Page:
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French people are being told to 'drive like a woman' to reduce traffic deaths

A stock image shows a woman driving a convertible car.
Historically, female drivers in the US have lower insurance premiums because they're less likely to engage in risky driving behaviors.Kathrin Ziegler/Getty Images
  • A French road safety group is telling people to "drive like a woman" to cut fatalities.

  • The campaign aims to debunk the "misogynistic" stereotype that men are better drivers than women.

  • The campaign notes that, in France, 84% of fatal road accidents are caused by men.

A French road safety association is urging people to "drive like a woman" to reduce the number of traffic deaths.

Victimes & Citoyens, a group dedicated to supporting the victims of road accidents, has launched a campaign to try to debunk the "misogynistic" stereotype that men are better drivers than women.

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Drawing on data from France's National Interministerial Road Safety Observatory 2022-2023, the campaign noted that 84% of fatal accidents are caused by men.

In 2022, according to a French government report, 3,550 people were killed on the roads in mainland France and its overseas territories.

"When we look at the figures, they are clear: to stay alive behind the wheel, the best thing for men to do is adopt the same behavior as women," the campaign's website says.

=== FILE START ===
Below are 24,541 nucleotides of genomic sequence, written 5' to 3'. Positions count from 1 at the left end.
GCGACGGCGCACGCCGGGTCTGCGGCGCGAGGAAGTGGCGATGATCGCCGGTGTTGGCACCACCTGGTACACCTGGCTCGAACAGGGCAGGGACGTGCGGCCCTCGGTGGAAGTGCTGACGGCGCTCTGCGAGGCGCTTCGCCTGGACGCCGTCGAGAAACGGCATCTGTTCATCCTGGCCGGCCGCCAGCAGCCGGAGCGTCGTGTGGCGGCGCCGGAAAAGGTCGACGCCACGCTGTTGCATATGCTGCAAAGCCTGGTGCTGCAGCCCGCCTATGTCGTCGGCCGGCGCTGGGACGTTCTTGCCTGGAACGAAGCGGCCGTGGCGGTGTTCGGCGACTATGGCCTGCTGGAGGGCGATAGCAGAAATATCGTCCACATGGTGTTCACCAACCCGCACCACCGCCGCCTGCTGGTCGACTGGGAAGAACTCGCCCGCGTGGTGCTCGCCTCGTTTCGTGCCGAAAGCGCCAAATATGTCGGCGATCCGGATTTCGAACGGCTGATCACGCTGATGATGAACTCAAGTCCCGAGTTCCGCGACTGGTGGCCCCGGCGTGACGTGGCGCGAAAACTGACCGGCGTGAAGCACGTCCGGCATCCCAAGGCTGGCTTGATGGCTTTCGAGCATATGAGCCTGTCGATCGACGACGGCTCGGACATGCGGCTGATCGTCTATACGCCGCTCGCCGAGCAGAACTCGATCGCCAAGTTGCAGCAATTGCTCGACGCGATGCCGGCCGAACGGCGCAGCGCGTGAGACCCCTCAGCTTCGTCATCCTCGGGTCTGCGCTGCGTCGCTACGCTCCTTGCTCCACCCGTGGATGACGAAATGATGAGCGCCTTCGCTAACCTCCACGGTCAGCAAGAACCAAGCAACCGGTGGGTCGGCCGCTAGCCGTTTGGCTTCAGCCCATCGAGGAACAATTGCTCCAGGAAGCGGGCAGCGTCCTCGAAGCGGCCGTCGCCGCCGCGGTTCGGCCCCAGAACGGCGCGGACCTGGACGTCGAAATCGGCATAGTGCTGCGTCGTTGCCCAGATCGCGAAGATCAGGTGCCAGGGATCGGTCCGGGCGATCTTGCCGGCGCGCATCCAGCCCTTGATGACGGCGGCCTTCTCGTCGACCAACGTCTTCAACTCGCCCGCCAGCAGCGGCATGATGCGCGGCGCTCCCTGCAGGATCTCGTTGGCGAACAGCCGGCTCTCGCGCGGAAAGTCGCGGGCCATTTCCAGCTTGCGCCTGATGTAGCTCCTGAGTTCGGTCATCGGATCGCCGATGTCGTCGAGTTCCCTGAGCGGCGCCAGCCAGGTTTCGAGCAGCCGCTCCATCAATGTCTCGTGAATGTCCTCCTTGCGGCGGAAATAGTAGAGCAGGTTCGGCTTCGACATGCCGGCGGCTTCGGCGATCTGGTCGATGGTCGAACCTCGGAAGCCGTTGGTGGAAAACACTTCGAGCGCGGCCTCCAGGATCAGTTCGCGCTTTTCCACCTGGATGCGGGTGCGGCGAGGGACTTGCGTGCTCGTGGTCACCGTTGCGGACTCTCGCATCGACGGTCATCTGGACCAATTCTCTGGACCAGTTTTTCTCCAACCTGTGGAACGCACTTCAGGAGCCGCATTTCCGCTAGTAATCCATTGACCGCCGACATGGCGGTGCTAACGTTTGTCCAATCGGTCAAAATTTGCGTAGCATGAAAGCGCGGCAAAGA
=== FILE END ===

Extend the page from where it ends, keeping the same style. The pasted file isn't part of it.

Victimes & Citoyens also cited data showing that 88% of young drivers are killed by men, 93% of drunk drivers involved in accidents are men, and women are eight times less likely than their male counterparts to have a fatal accident on the road.

"Statistically, driving like a woman means only one thing — staying alive," the group said on its website.

The awareness campaign will run across print, digital, and metro platforms, and will also use a chatbot to respond to posts on X about women driving. according to the campaign's website.

In the US, according to the Insurance Institute for Highway Safety, the number of male crash deaths was more than twice the number of female crash deaths for almost every year between 1975 to 2021.

The institute said this could be attributed to men typically driving more miles than women but also being more likely to engage in risky driving practices, such as speeding, not wearing seatbelts, and driving under the influence of alcohol.

Historically, men have faced higher insurance premiums, as insurance companies see them as a greater risk, according to Yahoo! Finance.

Read the original article on Business Insider